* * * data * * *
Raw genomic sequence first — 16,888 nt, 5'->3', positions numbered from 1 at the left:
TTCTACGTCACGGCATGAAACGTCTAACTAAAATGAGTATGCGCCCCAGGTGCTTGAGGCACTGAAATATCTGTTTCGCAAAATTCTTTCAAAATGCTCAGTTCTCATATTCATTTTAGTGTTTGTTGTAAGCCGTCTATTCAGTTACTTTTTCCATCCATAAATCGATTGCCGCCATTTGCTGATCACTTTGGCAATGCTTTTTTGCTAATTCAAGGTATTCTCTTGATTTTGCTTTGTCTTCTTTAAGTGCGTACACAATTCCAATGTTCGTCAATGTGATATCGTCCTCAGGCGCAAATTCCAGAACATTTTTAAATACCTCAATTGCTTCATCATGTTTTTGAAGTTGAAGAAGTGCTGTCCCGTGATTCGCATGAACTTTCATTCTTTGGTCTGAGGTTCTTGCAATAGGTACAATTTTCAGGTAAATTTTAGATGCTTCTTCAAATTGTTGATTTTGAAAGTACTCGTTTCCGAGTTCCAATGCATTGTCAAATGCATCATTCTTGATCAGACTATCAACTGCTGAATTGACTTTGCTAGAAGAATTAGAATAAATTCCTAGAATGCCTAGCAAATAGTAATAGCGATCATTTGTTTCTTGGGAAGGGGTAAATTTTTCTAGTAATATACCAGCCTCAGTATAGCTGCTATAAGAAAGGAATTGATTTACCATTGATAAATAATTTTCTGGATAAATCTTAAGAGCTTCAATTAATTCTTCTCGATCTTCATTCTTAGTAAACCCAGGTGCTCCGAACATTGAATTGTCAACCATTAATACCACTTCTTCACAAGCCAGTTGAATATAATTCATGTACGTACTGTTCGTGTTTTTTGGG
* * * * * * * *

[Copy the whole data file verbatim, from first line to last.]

Raw genomic sequence first — 16,888 nt, 5'->3', positions numbered from 1 at the left:
TTCTACGTCACGGCATGAAACGTCTAACTAAAATGAGTATGCGCCCCAGGTGCTTGAGGCACTGAAATATCTGTTTCGCAAAATTCTTTCAAAATGCTCAGTTCTCATATTCATTTTAGTGTTTGTTGTAAGCCGTCTATTCAGTTACTTTTTCCATCCATAAATCGATTGCCGCCATTTGCTGATCACTTTGGCAATGCTTTTTTGCTAATTCAAGGTATTCTCTTGATTTTGCTTTGTCTTCTTTAAGTGCGTACACAATTCCAATGTTCGTCAATGTGATATCGTCCTCAGGCGCAAATTCCAGAACATTTTTAAATACCTCAATTGCTTCATCATGTTTTTGAAGTTGAAGAAGTGCTGTCCCGTGATTCGCATGAACTTTCATTCTTTGGTCTGAGGTTCTTGCAATAGGTACAATTTTCAGGTAAATTTTAGATGCTTCTTCAAATTGTTGATTTTGAAAGTACTCGTTTCCGAGTTCCAATGCATTGTCAAATGCATCATTCTTGATCAGACTATCAACTGCTGAATTGACTTTGCTAGAAGAATTAGAATAAATTCCTAGAATGCCTAGCAAATAGTAATAGCGATCATTTGTTTCTTGGGAAGGGGTAAATTTTTCTAGTAATATACCAGCCTCAGTATAGCTGCTATAAGAAAGGAATTGATTTACCATTGATAAATAATTTTCTGGATAAATCTTAAGAGCTTCAATTAATTCTTCTCGATCTTCATTCTTAGTAAACCCAGGTGCTCCGAACATTGAATTGTCAACCATTAATACCACTTCTTCACAAGCCAGTTGAATATAATTCATGTACGTACTGTTCGTGTTTTTTGGG